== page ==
Ana MarÌa S·nchez: Zarzuela

In 1977 I visited Spain for the first time
as the great days of phenomenal singers at the Verona Arena were over.
Incidentally, it was while listening to a short wave broadcast of Flemish
Radio I heard that Callas had died. But, apart from the magnificent scenery
and important historical buildings, what impressed me most was the astounding
amount of zarzuela recordings by so many wonderful artists and I returned
home loaded with recitals by Aragall, lots of Kraus and tons of LP’s.
In those 30 years the rise of so many good Spanish tenors has made zarzuela a
household world with many vocal buffs, even if they are not able to
understand one word of Spanish. The internet has played its role, too, with
one of the best sites I know, the wonderful hosted by British
director Chris Webber, author of The Zarzuela Companion. It is the
best book in English about the genre and it provides in great detail the
stories of almost all recorded Zarzuelas. As a result, most of the music
nowadays sounds as familiar to me as the operas of Verdi or the operettas of

But not only tenors made their mark with the music. Though most of the
world famous Spanish female singers never sang a zarzuela on the scene, all
of them recorded a lot. Victoria de los ¡ngeles, Montserrat CaballÈ, Teresa
Berganza have recorded several recitals. Maybe the best work of Pilar
Lorengar and Angeles Gulin is to be found in the many complete recordings or
highlights they sang. Only the fabulous spinto MarÌa Rodriguez, and she is a
real zarzuela singer, never got her chance though happily she can be found on
a cheap, but exciting, 12 DVD-set recorded during actual performances.
Therefore, Ana MarÌa S·nchez has some stiff competition as some historical
recordings can hardly be equalled. She probably realized this as well and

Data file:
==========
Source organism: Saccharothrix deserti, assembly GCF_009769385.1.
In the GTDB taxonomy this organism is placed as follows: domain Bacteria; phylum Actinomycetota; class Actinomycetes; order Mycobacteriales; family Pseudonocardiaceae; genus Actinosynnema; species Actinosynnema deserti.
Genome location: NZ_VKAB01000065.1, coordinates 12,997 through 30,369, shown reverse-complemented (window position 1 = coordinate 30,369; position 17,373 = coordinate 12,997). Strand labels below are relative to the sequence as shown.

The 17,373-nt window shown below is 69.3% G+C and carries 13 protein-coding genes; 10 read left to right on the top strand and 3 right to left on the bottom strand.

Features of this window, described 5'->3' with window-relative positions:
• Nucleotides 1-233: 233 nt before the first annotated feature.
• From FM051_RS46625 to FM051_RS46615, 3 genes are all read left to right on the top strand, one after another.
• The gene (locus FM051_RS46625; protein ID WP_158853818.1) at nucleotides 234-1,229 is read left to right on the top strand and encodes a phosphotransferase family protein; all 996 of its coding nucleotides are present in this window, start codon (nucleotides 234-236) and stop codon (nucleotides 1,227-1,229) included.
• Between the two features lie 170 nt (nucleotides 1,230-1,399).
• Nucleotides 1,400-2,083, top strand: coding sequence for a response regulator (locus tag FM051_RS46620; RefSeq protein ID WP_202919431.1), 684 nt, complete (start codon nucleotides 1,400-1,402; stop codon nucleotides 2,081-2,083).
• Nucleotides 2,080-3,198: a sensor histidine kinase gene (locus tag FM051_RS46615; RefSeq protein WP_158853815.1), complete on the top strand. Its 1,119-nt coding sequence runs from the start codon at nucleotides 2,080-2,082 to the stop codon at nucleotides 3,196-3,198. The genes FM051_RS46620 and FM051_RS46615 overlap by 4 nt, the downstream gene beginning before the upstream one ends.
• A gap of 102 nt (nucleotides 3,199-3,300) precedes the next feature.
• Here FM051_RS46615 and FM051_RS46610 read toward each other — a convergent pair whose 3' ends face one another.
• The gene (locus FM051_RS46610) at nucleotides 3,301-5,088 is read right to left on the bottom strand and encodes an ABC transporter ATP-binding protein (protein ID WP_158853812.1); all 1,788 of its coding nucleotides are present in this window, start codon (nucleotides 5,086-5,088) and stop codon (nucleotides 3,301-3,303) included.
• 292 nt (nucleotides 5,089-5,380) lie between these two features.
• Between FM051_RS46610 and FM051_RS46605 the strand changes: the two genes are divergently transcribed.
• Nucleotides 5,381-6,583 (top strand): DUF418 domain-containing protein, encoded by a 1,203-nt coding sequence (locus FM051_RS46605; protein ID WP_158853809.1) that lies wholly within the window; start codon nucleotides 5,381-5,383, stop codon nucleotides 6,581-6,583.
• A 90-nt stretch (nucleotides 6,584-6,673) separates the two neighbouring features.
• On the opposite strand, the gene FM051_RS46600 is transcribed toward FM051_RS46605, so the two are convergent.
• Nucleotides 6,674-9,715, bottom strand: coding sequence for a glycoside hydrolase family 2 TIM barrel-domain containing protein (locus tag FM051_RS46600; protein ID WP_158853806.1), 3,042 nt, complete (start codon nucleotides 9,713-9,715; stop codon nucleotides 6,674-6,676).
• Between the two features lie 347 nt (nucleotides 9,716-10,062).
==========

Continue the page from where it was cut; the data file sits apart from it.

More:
found a very acceptable solution. Almost all arias on this record are from
well known zarzuelas; but, with the exceptions of La Tempranica and
La Gran Via, they are not the hits of the genre to be found on the
CD’s of the truly great. This somewhat unhackneyed soprano repertoire
is perhaps the greatest quality of this CD. But there are some drawbacks as
well. S·nchez has a big lyric voice that, like many big voices, doesn’t
record too well (CaballÈ and Domingo always sounded to me far better in the
house than on records). Actually the impression one gets here is of a rather
common voice, lacking somewhat the enveloping warmth the soprano displayed in
her recording of Massenet’s Le Roi de Lahore.

S·nchez is at her best in introspective arias like the one from
Gigantes; but she is too placid the moment some firework is needed
in the Soroz·bal arias because the notorious Spanish temperament is almost
completely lacking. The soprano is not a top note huntress as the voice is
limited. It often spreads above the stave and gets a sour edge. She therefore
stays on the safe side, sometimes even on the too safe side as she opts for
the mezzo-tessitura and then almost has to scrape the bottom of the voice as
happens in the second Tempranica aria. I think Ana MarÌa S·nchez is
foremost an opera singer lacking the lightness of touch and some of the
ability for rapid fire singing that is necessary if one wants to bring this
music completely alive.

Jan Neckers

image_description=Ana MarÌa S·nchez: Zarzuela
product_title=Ana MarÌa S·nchez: Zarzuela
product_by=Ana MarÌa S·nchez, soprano, Orquesta SinfÛnica y Coro de RTVE, Enrique GarcÌa Asensio (cond.), Mariano Alfonso (chorus)
Recorded at the Teatro Monumental de Madrid, 12ñ16 July 2004
product_id=RTVE CD 65225